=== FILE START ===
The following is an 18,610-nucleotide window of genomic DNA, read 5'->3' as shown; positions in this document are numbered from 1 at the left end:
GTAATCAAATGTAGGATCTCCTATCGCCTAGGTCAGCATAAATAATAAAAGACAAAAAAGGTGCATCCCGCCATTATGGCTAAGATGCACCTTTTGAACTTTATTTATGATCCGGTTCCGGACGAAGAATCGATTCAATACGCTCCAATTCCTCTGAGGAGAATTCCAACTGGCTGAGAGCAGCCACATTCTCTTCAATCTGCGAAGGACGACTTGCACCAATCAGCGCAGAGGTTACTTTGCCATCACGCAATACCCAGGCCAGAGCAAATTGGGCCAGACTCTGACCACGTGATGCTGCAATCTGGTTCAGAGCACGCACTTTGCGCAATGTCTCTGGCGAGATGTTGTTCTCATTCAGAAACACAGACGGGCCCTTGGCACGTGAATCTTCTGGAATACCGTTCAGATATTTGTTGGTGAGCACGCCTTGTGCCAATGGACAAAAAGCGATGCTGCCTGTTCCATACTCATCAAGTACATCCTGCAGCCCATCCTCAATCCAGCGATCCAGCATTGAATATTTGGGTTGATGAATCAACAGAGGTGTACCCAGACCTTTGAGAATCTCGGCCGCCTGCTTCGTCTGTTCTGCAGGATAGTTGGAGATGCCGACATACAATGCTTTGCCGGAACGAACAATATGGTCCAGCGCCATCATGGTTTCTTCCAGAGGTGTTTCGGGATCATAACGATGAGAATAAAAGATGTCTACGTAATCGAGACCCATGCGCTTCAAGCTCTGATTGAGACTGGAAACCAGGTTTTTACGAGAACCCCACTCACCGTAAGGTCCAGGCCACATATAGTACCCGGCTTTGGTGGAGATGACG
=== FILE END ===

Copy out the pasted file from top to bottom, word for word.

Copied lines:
The following is an 18,610-nucleotide window of genomic DNA, read 5'->3' as shown; positions in this document are numbered from 1 at the left end:
GTAATCAAATGTAGGATCTCCTATCGCCTAGGTCAGCATAAATAATAAAAGACAAAAAAGGTGCATCCCGCCATTATGGCTAAGATGCACCTTTTGAACTTTATTTATGATCCGGTTCCGGACGAAGAATCGATTCAATACGCTCCAATTCCTCTGAGGAGAATTCCAACTGGCTGAGAGCAGCCACATTCTCTTCAATCTGCGAAGGACGACTTGCACCAATCAGCGCAGAGGTTACTTTGCCATCACGCAATACCCAGGCCAGAGCAAATTGGGCCAGACTCTGACCACGTGATGCTGCAATCTGGTTCAGAGCACGCACTTTGCGCAATGTCTCTGGCGAGATGTTGTTCTCATTCAGAAACACAGACGGGCCCTTGGCACGTGAATCTTCTGGAATACCGTTCAGATATTTGTTGGTGAGCACGCCTTGTGCCAATGGACAAAAAGCGATGCTGCCTGTTCCATACTCATCAAGTACATCCTGCAGCCCATCCTCAATCCAGCGATCCAGCATTGAATATTTGGGTTGATGAATCAACAGAGGTGTACCCAGACCTTTGAGAATCTCGGCCGCCTGCTTCGTCTGTTCTGCAGGATAGTTGGAGATGCCGACATACAATGCTTTGCCGGAACGAACAATATGGTCCAGCGCCATCATGGTTTCTTCCAGAGGTGTTTCGGGATCATAACGATGAGAATAAAAGATGTCTACGTAATCGAGACCCATGCGCTTCAAGCTCTGATTGAGACTGGAAACCAGGTTTTTACGAGAACCCCACTCACCGTAAGGTCCAGGCCACATATAGTACCCGGCTTTGGTGGAGATGACG